Kenetic co-founder purchases .NFT domain extension for $84K

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In a single purchase, Jehan Chu, co-founder of Hong Kong-based crypto investment firm Kenetic Capital, has bought the ability to issue a seemingly unlimited number of «NFT» subdomains on the Handshake blockchain.

According to Kenetic, Chu purchased the .NFT domain extension for $84,000, or roughly 680,000 Handshake (HNS) tokens at the time, brokered through the Namebase marketplace. The crypto investor reportedly owns more than 1,300 Handshake domains. He said he bought the extension while observing a rising interest in nonfungible tokens, or NFTs, across the crypto ecosystem.

“I believe NFTs are the true missing link between online and offline objects, and will transform not only art, but also business, finance, society and culture,” said Chu. “An uncensorable NFT domain on Handshake is an invaluable asset and platform for the future of art and intellectual property.”

Ryan Ramirez, the owner of the .NFT domain extension prior to its sale to Chu, told Cointelegraph he originally purchased it for 4,096 HNS, or roughly $486 at time of publication. According to Ramirez, the purchase will allow the Kenetic co-founder to «issue unlimited sublevel domains» using the .NFT extension on the Handshake blockchain.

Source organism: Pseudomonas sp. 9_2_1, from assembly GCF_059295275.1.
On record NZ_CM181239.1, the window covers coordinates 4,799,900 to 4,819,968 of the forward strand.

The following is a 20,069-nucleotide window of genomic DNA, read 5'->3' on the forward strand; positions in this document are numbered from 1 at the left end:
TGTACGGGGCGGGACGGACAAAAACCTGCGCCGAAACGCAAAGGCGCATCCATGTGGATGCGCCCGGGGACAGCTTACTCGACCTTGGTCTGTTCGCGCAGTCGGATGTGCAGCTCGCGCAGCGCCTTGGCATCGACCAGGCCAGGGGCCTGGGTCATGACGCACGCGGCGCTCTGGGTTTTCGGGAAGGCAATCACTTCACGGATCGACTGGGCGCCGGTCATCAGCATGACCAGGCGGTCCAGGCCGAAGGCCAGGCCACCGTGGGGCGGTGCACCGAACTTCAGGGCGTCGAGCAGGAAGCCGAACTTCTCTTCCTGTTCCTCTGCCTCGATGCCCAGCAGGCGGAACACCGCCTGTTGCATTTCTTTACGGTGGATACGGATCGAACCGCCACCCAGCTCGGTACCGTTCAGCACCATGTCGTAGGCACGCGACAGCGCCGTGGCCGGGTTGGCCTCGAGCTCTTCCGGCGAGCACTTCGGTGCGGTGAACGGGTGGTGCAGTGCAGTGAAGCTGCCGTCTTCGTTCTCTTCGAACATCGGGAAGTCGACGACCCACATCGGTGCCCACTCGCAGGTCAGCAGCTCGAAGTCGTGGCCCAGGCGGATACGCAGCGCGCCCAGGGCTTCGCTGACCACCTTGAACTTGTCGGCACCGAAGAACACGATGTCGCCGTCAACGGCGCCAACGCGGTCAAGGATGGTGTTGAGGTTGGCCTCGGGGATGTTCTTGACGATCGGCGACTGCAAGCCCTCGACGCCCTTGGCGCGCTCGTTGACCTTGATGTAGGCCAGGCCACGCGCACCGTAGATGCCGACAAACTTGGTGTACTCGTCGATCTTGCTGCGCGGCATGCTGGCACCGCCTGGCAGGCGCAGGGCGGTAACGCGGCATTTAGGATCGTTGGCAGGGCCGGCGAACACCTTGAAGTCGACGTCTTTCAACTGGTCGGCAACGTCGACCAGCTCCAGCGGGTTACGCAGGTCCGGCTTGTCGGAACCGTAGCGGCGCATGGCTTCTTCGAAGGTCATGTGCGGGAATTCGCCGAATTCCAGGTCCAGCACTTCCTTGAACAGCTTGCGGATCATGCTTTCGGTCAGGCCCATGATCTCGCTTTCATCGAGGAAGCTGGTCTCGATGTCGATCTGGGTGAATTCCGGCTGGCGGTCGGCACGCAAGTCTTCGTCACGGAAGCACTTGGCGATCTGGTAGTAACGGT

Chu added:

“The possibilities of the NFT domain are endless, from decentralized nft galleries to making branded NFT subdomains like art.nft and crypto.nft available for rent or sale.”

Handshake’s offering isn’t the only example of decentralized domain extensions in the blockchain space. In 2019, Tim Draper-backed Unstoppable Domains began allowing users to register .crypto domains on the Ethereum blockchain. The Handshake protocol offers a similar service, creating an alternative to traditional .com, .org and .net extensions in letting users own domain names through a decentralized system.

Chu, who is involved in the crypto space as the co-founder of the Bitcoin Association of Hong Kong, has previously made bullish predictions for Bitcoin (BTC). In May 2019, he believed that the price of the crypto asset would reach $30,000 by the end of that year, driven by firms like Facebook, JPMorgan Chase, Rakuten and Fidelity adopting crypto.

His reasoning turned out to be sound, but premature. Institutional interest in Bitcoin likely fueled the price of the coin passing $30,000 by the end of 2020 on to a new all-time high of more than $42,000 this year.